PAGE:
What Type of Sample Is Used for Probability?

Probability sampling allows a few people to speak for many people.
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To obtain information about large populations, researchers use four probability sampling methods: simple random, systematic, stratified and cluster. Everyone in a given population has a known and equal chance of being selected in probability sampling, and, most importantly, people are chosen randomly.

Probability Sample's Usefulness

Imagine how difficult and costly it would be for a company to survey everyone in the United States every time it wants to know something about Americans. If a sample is created randomly and everyone had a chance to participate, then the sample's results would be close to the results of a census, which surveys everyone. Probability sampling is a crucial, time-saving and far less expensive way to obtain information from society than a census because its results can reflect a large population even though it surveys a small number of people. If a sample was not created randomly, which is non-probability sampling, then it’s unlikely the results reflect the entire population.

Simple Random and Systematic Sampling

In simple random sampling, people are randomly selected from a complete population list. Typically, each person or household in the population is given a number and a computer generates random numbers indicating who is chosen for the sample. Lotteries are a purely random sample. All ticket holders are in a lottery, but only a few are randomly chosen.

Systematic sampling is similar to simple random sampling with one difference: a pattern to the selection of participants. For example, a researcher may start at a random point and take every 100th name he finds in the Atlanta, Georgia, telephone book. This sampling method is used widely for consumer mail and telephone interviews.

Stratified and Cluster Sampling

Stratified sampling is useful when comparing different parts of a population. Researchers divide or segment the population in a way relevant to their needs and take a simple random sample in each segment. The segments are called subpopulations or strata. If you want to compare how 1,000 women and men feel about health care, then you could segment or stratify the population by gender and randomly chose 500 men and 500 women. You may segment or stratify a population in many ways, including age, education, income and location.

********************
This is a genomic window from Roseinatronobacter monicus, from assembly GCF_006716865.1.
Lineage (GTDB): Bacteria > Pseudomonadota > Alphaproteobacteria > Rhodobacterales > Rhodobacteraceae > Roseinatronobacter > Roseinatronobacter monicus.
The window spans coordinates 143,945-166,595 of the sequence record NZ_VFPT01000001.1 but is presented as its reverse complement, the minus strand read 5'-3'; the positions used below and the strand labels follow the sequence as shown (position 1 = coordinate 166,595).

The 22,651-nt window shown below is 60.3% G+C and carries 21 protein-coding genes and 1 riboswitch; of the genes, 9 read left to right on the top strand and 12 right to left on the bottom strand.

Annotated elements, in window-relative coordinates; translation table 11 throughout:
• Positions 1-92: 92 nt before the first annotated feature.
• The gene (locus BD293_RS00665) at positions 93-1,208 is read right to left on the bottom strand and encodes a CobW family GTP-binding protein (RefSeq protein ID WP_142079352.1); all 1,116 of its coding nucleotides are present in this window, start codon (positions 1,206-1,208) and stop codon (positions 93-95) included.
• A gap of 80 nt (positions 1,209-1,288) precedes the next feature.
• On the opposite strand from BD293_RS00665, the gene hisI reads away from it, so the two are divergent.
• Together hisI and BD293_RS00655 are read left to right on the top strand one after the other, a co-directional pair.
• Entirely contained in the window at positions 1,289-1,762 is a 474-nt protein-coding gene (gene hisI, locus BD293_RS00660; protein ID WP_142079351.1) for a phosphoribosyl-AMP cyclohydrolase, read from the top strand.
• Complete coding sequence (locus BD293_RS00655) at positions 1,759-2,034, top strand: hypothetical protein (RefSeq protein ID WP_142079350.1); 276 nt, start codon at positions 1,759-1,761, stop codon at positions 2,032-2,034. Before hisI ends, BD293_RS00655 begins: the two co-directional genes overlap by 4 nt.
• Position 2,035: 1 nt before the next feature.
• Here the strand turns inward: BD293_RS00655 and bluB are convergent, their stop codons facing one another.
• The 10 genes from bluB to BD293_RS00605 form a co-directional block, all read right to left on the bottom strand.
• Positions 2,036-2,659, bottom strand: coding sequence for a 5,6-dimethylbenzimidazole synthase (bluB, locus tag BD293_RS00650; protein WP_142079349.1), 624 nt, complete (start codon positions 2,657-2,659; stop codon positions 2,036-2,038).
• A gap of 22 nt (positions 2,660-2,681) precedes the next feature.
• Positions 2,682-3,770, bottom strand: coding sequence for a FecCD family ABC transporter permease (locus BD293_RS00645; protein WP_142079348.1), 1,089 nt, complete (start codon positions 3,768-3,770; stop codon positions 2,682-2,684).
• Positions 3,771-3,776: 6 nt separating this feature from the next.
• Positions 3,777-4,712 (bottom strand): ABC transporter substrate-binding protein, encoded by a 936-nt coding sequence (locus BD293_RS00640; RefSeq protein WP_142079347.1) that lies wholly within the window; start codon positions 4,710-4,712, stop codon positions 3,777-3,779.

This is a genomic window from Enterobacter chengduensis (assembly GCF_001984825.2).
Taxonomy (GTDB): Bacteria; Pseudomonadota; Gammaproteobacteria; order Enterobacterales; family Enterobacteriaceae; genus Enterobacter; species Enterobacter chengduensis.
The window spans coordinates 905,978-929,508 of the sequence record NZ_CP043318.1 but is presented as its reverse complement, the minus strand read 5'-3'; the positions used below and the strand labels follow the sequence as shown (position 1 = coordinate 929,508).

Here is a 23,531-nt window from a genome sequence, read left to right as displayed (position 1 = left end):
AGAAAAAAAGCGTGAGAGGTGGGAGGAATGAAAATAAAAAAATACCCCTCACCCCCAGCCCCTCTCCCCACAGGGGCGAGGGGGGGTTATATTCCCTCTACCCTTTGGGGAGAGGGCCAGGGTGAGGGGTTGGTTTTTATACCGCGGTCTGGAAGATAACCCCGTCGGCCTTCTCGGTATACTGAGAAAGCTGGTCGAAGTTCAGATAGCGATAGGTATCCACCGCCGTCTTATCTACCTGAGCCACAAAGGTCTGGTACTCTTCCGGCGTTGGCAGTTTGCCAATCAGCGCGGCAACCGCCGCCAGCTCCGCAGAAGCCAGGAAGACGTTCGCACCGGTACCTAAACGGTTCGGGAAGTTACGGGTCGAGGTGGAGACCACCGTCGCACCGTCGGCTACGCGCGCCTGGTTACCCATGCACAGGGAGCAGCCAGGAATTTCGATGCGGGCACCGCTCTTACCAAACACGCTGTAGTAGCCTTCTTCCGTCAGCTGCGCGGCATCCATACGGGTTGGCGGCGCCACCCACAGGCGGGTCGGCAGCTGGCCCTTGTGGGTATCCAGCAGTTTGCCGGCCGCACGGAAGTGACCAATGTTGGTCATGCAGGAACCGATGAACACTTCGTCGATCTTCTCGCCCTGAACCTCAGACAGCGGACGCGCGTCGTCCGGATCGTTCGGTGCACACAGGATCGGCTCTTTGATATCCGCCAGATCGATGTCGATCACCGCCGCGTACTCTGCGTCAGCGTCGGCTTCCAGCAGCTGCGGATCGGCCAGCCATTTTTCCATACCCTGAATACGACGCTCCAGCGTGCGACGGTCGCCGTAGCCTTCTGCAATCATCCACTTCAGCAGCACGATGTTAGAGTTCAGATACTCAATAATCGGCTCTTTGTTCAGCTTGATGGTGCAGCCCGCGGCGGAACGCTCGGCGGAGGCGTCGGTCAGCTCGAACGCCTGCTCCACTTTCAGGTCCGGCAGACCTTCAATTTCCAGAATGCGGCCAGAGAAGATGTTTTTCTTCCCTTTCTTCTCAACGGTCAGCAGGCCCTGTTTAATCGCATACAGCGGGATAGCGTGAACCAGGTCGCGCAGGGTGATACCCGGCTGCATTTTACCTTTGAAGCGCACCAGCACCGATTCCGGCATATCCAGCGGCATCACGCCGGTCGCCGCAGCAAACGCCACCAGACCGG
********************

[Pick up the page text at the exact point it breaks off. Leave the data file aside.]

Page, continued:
Cluster sampling includes two random processes. The first step is to divide the population into specific groups and then randomly select groups, not specific people. Then researchers run a simple random sample only in each chosen group. Researchers often use postal codes or large city areas to create a group.

Four Examples

A researcher may want to know how all Americans feel about health care by surveying 520 people. If he has a list of every American and randomly selects 520 people from all over the country, then that is simple random sampling. If instead he starts at a random point on the list of every American and selects every 700,000th person, then that’s systematic sampling.

If he divides the list of every American into 50 states and randomly draws 10 people from each state, then he uses stratified sampling. If he randomly chooses 26 states from the 50 states and then randomly draws 20 people from each of the 26 states, then he uses cluster sampling.


  • "The Survey Project: A Manager's Handbook"; Mike McEleny; 2009
  • "Marketing Research: An Applied Orientation"; Naresh K. Malhotra; 2010

About the Author

Writing professionally since 2011, Mike McEleny is a business professor and Certified Marketing Research Professional. He has worked as the managing editor of a small business publication, a senior marketing executive, an association executive and has authored textbooks. McEleny holds a B.A. in management/economics from Guelph University.

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